We all want what is best for our family and what is best for the
planet too. Eating organic and local foods help us achieve these
goals. Is one better than the other? It depends. Let’s take a
look…

What does eating local mean?

Eating locally means consuming food grown near where you live.
The best time to eat fruit and vegetables harvested in our northern
climate is in late summer and early fall. But, even in winter,
locally grown apples, cabbage, carrots, onions, potatoes, turnips,
squash are available.

Why eat locally?

  • It’s Fresher: Locally grown food doesn’t have far to go from
    the farm to your table. Because it is fresher, it retains more
    nutrients than food that travels hundreds or thousands of miles for
    days or weeks before ending up on your plate.
  • Taste: Vegetables and fruits destined to travel long distances
    are bred to withstand shipping and a longer shelf life. Flavour is
    ultimately sacrificed. Produce intended for local consumption
    doesn’t have to stand up to excessive handling and shipping and
    these varieties are bred for taste. Tomatoes are a good example.
    Imported tomatoes are picked and shipped while green and under
    ripe, and are usually tasteless. Locally grown tomatoes naturally
    ripen on the vine and are juicy and full of flavour.
  • Protect your family’s health: Products that endure lengthy
    travel and storage times often depend on preservatives and
    additives. The more handling and shipping involved, the more
    opportunity for contamination exists. Knowing where your food comes
    from and how it is grown or raised helps you avoid or reduce
    harmful chemicals, pesticides, hormones and antibiotics.
  • Protect the environment: Long distance travel requires more
    packaging, refrigeration and fuel, and generates waste and
    pollution. Locally produced food doesn’t travel far. Lower carbon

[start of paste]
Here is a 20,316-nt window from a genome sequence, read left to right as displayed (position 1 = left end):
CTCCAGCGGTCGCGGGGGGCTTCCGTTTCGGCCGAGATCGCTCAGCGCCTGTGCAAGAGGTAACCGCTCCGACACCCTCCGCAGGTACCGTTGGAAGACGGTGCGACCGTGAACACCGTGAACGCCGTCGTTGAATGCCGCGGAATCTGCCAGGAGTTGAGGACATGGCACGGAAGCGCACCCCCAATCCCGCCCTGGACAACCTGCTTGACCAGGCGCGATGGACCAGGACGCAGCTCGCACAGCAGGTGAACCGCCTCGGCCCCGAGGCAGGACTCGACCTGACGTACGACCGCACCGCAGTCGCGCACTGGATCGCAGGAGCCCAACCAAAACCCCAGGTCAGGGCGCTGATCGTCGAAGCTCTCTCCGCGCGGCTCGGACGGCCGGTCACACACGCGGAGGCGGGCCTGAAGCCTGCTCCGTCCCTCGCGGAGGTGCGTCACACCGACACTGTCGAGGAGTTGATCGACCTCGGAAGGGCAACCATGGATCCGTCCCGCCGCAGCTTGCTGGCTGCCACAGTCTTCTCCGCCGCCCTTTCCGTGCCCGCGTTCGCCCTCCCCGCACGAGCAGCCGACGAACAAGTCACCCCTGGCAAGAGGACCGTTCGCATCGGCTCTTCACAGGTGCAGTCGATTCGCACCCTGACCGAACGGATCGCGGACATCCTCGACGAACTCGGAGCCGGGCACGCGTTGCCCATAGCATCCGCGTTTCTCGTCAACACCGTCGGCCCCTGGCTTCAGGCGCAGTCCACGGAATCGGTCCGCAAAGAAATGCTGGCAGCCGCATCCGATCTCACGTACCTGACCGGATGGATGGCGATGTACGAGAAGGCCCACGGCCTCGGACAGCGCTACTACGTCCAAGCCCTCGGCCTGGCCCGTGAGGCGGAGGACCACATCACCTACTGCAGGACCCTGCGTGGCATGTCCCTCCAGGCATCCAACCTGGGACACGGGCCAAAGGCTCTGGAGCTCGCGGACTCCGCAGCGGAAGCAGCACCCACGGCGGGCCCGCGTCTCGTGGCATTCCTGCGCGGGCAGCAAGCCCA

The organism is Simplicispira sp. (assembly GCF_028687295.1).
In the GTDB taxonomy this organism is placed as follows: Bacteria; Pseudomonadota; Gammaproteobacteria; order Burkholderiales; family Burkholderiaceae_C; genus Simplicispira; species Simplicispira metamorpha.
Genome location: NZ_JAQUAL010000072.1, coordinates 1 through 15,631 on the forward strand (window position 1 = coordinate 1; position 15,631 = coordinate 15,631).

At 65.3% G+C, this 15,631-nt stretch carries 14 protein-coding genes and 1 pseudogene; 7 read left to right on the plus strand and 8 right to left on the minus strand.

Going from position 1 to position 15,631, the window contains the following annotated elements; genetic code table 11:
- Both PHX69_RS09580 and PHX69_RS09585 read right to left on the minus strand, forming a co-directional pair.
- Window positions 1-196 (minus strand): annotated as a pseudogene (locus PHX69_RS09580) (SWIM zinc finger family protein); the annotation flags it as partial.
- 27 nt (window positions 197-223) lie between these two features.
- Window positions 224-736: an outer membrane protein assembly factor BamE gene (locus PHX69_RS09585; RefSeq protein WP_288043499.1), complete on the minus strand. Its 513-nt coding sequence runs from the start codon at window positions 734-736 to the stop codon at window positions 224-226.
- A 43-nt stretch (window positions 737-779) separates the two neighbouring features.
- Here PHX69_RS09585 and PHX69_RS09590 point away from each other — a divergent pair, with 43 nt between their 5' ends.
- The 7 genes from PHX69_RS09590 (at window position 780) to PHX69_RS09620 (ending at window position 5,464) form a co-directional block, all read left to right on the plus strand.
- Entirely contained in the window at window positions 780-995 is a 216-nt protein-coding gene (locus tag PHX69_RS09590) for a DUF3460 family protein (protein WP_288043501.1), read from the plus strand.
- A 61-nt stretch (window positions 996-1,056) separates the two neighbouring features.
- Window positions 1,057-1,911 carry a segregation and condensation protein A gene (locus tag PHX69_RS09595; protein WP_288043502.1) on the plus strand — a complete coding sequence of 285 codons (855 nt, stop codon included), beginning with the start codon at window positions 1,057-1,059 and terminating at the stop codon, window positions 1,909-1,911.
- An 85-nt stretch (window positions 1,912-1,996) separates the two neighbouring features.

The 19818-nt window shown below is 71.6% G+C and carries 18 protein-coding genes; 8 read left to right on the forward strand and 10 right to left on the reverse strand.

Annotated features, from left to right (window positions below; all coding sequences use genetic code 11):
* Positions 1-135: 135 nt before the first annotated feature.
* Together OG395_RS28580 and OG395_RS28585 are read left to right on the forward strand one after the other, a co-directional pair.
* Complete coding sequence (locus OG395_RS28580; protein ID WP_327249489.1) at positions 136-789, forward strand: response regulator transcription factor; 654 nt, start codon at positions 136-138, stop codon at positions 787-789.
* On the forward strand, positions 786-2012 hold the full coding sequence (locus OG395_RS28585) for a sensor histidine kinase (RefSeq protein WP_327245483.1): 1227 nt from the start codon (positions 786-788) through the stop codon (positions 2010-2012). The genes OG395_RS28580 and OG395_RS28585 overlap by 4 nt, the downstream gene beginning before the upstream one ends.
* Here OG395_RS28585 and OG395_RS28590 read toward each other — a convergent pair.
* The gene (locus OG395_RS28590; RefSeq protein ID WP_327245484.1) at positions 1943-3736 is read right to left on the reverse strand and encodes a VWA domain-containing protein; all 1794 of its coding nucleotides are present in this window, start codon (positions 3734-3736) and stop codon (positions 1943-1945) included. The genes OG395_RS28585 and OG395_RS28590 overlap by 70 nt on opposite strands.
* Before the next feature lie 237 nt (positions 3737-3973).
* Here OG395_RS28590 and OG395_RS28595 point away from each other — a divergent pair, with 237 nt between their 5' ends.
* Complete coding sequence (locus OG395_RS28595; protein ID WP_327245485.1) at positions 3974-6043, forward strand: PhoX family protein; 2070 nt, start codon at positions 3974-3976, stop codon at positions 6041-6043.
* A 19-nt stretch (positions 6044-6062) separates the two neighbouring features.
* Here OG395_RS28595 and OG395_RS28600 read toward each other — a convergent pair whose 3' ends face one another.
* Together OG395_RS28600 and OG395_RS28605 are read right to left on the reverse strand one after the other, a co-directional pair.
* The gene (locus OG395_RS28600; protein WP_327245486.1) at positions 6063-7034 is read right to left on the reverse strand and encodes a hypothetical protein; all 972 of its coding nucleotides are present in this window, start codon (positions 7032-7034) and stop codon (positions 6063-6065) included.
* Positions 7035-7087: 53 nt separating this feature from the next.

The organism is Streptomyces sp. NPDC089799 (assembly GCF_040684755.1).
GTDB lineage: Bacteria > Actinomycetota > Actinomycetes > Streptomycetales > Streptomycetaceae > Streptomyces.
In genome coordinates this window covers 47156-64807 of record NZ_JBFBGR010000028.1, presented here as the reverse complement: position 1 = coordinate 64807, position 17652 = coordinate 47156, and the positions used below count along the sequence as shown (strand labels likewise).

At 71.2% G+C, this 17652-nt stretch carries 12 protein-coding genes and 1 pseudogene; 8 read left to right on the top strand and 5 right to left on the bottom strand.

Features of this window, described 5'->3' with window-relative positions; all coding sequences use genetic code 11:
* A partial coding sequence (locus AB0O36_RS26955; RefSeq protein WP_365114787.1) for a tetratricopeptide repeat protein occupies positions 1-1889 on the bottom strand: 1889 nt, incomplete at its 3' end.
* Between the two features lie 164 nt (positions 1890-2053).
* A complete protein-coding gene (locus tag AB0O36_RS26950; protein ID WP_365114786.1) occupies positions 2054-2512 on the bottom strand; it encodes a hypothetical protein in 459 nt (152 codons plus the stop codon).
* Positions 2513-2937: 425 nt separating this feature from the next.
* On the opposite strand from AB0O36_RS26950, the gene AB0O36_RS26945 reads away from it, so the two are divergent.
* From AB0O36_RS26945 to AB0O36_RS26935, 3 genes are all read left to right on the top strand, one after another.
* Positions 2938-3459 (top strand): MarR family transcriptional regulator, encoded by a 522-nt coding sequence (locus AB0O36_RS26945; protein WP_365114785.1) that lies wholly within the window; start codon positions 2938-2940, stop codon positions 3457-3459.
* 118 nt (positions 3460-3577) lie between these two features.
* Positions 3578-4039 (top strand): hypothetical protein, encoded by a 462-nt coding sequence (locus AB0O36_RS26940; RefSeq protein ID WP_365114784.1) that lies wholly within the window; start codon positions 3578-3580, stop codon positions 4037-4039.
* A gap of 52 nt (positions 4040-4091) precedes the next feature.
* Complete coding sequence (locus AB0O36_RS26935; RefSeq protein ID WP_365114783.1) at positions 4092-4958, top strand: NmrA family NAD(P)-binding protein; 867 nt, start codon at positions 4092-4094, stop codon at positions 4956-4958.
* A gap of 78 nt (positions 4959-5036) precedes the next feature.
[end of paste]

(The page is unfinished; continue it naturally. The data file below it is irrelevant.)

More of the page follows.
dioxide emissions, as well as less packing materials is kinder to
    the environment.
  • Feed the Local Economy: To survive financially, many farmers
    must become part of a complex food marketing chain. In the process,
    the relationship between farmers and consumers is lost. When you
    buy locally, money stays in your community and is cycled through
    the economy to create jobs and support local farmers.
  • Save Money: Local food often costs less than the equivalent
    imported food due to lower transportation costs and fewer middlemen
    involved.

What Does Eating Organic Mean?

When we think about eating organic foods, mostly we think in
terms of what is not allowed. Organic foods are grown without
synthetic pesticides, herbicides, fertilizers or genetically
modified organisms (GMOs). Processed organic foods do not contain
chemical preservatives or synthetic additives such as food
colouring.

Why Eat Organic?

  • Reduced Health Risks: Chemicals designed to kill unwanted pests
    can also be harmful to humans. The best way to reduce your exposure
    to potentially harmful pesticides is to eat organically grown
    food.
  • It’s healthy: On average, organic food contains higher levels
    of vitamin C and essential minerals such as calcium, magnesium,
    iron and chromium as well as cancer-fighting antioxidants.
  • Great Taste: Many chefs prefer to use organic ingredients
    whenever possible and with good reason.
  • They simply taste better. Organic food is produced at its own
    rhythm acquiring nutritional elements from the soil at a natural
    rate, which helps to make them very tasty.
  • Save the Soil: Conventional farming methods involve growing
    only one crop season after season in the same plot of land. This
    method quickly depletes the nutrients in the soil. Organic farmers
    use crop rotation to ensure that soil nutrients depleted by one
    crop are replenished by another. Crops grown in rich, fertile soils
    higher nutritional value (vitamin C, phosphorus, iron, and
    magnesium)

The Verdict?

Buying locally grown, organic foods is the obvious best choice.
But, if locally grown organic foods are not available, it is better
to eat conventionally grown local produce than not at all.

The safest non-organically grown produce with the lowest level
of pesticides are asparagus, avocado, broccoli, cauliflower, corn,
kiwi, mango, onions, papayas, peas and pineapples.

Non-organically grown produce with the highest levels of
pesticides are apples, bell peppers, celery, cherries, grapes,
nectarines, peaches, pears, potatoes and raspberries. Choose
organic as often as possible if you are going to eat these
foods.

For resources on where to buy organic check out “˜Canadian
Organic Growers
‘.